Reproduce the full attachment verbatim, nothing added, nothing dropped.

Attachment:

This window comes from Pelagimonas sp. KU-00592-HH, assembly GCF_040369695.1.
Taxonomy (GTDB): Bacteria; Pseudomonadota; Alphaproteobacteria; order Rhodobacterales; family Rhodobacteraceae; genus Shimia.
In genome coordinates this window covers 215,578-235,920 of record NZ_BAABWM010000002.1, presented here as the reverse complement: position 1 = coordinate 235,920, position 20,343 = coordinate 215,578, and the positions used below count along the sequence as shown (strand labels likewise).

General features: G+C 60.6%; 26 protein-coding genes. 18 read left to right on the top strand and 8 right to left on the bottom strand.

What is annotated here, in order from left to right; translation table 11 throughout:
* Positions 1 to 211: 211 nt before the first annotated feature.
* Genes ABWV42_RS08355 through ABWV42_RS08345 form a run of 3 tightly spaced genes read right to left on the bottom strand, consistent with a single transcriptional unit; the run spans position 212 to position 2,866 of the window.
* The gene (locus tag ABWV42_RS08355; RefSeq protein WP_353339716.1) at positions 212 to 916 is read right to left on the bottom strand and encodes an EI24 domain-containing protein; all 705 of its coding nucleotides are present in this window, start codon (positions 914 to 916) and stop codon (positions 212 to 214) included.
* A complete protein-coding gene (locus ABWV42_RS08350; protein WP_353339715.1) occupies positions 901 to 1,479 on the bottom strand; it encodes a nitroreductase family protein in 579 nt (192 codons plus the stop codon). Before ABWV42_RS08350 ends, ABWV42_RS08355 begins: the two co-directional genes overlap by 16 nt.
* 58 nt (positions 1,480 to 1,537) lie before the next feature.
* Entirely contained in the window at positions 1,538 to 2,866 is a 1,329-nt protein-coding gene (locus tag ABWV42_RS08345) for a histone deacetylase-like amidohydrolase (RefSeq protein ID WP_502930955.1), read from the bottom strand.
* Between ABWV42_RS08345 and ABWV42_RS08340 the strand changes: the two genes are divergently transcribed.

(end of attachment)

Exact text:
This window comes from Pelagimonas sp. KU-00592-HH, assembly GCF_040369695.1.
Taxonomy (GTDB): Bacteria; Pseudomonadota; Alphaproteobacteria; order Rhodobacterales; family Rhodobacteraceae; genus Shimia.
In genome coordinates this window covers 215,578-235,920 of record NZ_BAABWM010000002.1, presented here as the reverse complement: position 1 = coordinate 235,920, position 20,343 = coordinate 215,578, and the positions used below count along the sequence as shown (strand labels likewise).

General features: G+C 60.6%; 26 protein-coding genes. 18 read left to right on the top strand and 8 right to left on the bottom strand.

What is annotated here, in order from left to right; translation table 11 throughout:
* Positions 1 to 211: 211 nt before the first annotated feature.
* Genes ABWV42_RS08355 through ABWV42_RS08345 form a run of 3 tightly spaced genes read right to left on the bottom strand, consistent with a single transcriptional unit; the run spans position 212 to position 2,866 of the window.
* The gene (locus tag ABWV42_RS08355; RefSeq protein WP_353339716.1) at positions 212 to 916 is read right to left on the bottom strand and encodes an EI24 domain-containing protein; all 705 of its coding nucleotides are present in this window, start codon (positions 914 to 916) and stop codon (positions 212 to 214) included.
* A complete protein-coding gene (locus ABWV42_RS08350; protein WP_353339715.1) occupies positions 901 to 1,479 on the bottom strand; it encodes a nitroreductase family protein in 579 nt (192 codons plus the stop codon). Before ABWV42_RS08350 ends, ABWV42_RS08355 begins: the two co-directional genes overlap by 16 nt.
* 58 nt (positions 1,480 to 1,537) lie before the next feature.
* Entirely contained in the window at positions 1,538 to 2,866 is a 1,329-nt protein-coding gene (locus tag ABWV42_RS08345) for a histone deacetylase-like amidohydrolase (RefSeq protein ID WP_502930955.1), read from the bottom strand.
* Between ABWV42_RS08345 and ABWV42_RS08340 the strand changes: the two genes are divergently transcribed.